The Game, the Situation, the Decision-Point, and the Mechanics

Manbearcat

Adventurer
Alright, simple thread.

Tell me/us about the machinery of a focused moment of play in your game. Format-wise, not looking for story-time. Looking for the following format:

The Game:
The Situation:
The Decision-Point:
The Mechanics’ Role in Resolution:


So I'll start with an example

The Game:

A "Japan Warring States Period That Never Was" hack of Dogs in the Vineyard. Call it "Sohei in the Sengoku" if you'd like.

The main difference from Dogs is (a) guns are "swords" (or naginata, etc...regardless, its Acuity + Will for your dice pool), (b) instead of a starting Coat, you get your Weapon (which is d8 but carries a d4 like guns in Dogs because it complicates your life), (c) the Faith is a hypermystical, militant brand of Shinto, (d) the Ronin, Sohei, Samurai (it doesn't matter...they're just locked into temple service for the Faith and the Daimyo) encode proper practice/ritual and enforce justice for a province that is trying to maintain independence, seclusion/isolationism, non-aggression, and protect its sovereignty from aggressors.

The Situation:

A cadre of Western traders were engaging borderlands farmers. The traders wanted to import missionaries of their Faith. The farmers wanted western firearms to defend their lands against raiders and aggression from the adjacent province (as they were on the front lines).

Both the firearms and the infusion of Western Faith were forbidden.
However, the farmers had legitimate gripe as they were under-protected, their economic means and the lives of their families in the balance.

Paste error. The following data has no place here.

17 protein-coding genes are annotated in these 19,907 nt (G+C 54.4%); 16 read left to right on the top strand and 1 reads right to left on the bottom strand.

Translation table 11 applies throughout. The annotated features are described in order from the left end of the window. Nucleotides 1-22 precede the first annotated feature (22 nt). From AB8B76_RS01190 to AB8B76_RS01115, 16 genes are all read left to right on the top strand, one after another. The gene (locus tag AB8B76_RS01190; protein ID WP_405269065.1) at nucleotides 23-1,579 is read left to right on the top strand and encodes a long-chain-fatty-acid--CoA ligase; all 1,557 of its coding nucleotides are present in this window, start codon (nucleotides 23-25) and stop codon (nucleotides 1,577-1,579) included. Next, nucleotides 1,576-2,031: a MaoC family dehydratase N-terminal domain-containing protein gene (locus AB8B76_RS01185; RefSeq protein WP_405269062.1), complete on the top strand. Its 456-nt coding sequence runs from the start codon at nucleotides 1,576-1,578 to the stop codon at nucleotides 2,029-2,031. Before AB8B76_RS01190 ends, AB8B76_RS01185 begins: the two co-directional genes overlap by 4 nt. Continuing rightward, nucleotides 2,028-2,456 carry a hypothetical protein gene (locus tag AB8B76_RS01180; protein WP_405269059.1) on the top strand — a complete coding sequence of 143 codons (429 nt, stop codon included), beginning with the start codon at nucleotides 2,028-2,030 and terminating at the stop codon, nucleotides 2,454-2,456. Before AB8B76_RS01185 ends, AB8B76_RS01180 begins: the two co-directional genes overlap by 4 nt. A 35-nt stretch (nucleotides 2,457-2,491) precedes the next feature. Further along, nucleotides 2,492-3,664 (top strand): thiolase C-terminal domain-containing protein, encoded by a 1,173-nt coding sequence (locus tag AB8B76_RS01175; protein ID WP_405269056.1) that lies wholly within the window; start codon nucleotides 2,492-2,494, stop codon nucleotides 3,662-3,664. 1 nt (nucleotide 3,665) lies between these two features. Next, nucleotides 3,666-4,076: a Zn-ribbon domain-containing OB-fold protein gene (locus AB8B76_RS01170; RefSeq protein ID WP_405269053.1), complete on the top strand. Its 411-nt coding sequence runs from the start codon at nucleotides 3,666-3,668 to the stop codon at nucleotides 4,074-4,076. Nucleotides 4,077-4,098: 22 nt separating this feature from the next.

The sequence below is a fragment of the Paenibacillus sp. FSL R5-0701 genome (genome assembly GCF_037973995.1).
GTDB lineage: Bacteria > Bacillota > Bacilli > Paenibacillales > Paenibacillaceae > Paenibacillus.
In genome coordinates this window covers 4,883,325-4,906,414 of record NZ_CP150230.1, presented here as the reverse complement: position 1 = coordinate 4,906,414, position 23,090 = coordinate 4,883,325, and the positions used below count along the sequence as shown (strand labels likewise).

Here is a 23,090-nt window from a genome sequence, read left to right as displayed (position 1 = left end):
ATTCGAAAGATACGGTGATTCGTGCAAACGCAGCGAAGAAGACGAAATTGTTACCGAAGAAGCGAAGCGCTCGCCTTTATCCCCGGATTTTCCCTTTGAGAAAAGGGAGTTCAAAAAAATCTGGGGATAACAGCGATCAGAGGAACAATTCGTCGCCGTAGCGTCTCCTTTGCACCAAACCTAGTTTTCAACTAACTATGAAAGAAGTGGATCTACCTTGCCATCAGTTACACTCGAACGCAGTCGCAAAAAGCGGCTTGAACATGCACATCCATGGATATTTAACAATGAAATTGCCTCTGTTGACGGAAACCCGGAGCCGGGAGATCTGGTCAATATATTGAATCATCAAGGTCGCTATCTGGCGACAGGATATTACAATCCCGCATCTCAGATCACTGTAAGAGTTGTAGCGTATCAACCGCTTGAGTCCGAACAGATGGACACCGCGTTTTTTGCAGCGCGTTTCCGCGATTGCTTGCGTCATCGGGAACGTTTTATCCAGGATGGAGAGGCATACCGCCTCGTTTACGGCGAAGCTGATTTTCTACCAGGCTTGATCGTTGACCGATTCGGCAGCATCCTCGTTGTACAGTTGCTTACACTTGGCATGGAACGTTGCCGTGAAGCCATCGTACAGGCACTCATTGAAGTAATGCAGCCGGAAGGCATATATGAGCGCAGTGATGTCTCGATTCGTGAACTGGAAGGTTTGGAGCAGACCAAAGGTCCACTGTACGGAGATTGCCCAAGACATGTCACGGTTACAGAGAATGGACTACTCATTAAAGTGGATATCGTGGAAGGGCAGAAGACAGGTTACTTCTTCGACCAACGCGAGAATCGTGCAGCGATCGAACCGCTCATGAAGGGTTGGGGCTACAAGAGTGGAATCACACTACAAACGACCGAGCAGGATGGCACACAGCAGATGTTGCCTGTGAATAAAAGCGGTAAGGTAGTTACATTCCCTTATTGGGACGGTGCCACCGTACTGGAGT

The Decision-Point:

As the Sohei mediated the trade, things turned heated ("just talking", which is social combat). The farmers, bulwarked by the sweet-talking traders, their own desperation, and a profound sense of self-righteousness within their plight, weren't to have their request for these weapons rebuffed.

But violence is a dangerous path always but specifically here. The traders are armed (who knows how they will respond to escalated conflict), the farmers have their tools which can serve as improvised weapons, and, just as important, these farmers are informally, but effectively regardless, the first line of defense against aggression from the adjacent provincial forces.

Demoralize them or weaken them and you've got a problem.

The Mechanic's Role in Resolution:

Toward the end of the social conflict, the dice are running out for the PCs. After a player of a Sohei has to spend 3 dice to answer (exceed the total of the two dice put forward by their opponent), (a) the player takes Fallout (XP but some form of trauma/negative thing that we'll learn about after the conflict) and (b) the PC group dice have dwindled to the point that what is next put forward by the opponent is going to have a meek response by the PCs (basically trivially answerable).

They "Consult the Spirits of the Flame" (a Trait of one of the PCs that was entered into the fray).

The torch dims against the backdrop of the cloudy night. Its left for interpretation, and the players do their best to contort the fire spirit's response to their cause. A meek pair of dice are put forward for the other side to see.

The traders jump in.